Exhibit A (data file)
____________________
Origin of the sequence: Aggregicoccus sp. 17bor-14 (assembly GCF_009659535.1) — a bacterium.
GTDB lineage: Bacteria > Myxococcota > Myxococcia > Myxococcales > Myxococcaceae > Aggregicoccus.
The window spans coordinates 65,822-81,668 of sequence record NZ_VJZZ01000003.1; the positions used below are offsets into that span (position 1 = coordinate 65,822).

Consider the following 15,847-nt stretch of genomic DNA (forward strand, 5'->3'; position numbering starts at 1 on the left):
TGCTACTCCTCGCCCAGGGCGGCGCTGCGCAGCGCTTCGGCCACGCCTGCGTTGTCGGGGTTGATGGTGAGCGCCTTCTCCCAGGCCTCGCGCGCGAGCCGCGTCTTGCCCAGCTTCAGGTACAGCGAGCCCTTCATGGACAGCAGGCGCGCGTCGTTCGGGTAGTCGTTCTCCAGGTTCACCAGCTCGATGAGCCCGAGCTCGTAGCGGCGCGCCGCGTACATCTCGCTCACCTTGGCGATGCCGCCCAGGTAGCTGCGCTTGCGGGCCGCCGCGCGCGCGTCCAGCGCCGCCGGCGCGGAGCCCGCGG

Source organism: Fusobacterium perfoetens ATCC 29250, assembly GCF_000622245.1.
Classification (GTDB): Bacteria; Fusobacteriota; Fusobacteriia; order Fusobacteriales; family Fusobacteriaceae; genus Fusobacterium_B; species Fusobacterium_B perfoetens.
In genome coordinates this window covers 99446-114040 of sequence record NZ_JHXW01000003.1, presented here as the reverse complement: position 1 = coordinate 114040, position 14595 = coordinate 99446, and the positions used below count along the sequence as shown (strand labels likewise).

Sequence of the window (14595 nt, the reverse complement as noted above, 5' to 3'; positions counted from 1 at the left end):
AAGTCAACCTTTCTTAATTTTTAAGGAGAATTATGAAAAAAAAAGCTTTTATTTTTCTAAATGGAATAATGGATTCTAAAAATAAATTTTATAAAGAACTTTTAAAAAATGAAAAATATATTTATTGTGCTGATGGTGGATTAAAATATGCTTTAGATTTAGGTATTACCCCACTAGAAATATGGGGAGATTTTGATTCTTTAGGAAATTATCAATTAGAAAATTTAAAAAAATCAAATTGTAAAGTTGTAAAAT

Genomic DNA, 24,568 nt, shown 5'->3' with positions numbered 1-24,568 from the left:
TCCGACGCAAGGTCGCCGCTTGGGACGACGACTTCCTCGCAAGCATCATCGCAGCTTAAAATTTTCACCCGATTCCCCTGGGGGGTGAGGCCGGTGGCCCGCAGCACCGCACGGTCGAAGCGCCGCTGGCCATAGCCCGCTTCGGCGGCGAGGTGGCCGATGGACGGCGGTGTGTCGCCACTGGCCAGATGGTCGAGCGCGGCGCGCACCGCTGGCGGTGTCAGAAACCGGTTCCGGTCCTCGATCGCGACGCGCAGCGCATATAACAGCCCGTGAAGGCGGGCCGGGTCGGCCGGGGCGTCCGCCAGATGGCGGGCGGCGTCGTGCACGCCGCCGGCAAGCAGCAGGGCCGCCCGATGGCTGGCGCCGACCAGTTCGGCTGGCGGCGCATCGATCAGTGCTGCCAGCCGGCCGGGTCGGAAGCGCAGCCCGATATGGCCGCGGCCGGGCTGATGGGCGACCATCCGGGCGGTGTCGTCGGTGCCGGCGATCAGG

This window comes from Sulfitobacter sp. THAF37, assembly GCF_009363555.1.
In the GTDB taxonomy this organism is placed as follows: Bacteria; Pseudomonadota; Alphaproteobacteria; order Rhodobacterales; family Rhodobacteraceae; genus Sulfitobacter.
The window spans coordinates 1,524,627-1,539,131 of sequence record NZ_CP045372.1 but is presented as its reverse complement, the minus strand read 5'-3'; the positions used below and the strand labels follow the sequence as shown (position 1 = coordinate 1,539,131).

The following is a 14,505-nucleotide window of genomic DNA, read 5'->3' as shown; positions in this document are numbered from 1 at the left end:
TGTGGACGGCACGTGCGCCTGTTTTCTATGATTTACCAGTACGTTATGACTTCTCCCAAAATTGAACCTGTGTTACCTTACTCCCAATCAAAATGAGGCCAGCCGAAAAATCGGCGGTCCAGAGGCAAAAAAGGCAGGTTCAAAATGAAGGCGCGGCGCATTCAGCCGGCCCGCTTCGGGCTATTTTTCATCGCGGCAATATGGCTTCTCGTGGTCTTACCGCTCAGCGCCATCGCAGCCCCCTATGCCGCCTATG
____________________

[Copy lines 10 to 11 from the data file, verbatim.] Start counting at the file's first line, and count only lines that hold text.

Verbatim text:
AAGTCAACCTTTCTTAATTTTTAAGGAGAATTATGAAAAAAAAAGCTTTTATTTTTCTAAATGGAATAATGGATTCTAAAAATAAATTTTATAAAGAACTTTTAAAAAATGAAAAATATATTTATTGTGCTGATGGTGGATTAAAATATGCTTTAGATTTAGGTATTACCCCACTAGAAATATGGGGAGATTTTGATTCTTTAGGAAATTATCAATTAGAAAATTTAAAAAAATCAAATTGTAAAGTTGTAAAAT

Genomic DNA, 24,568 nt, shown 5'->3' with positions numbered 1-24,568 from the left: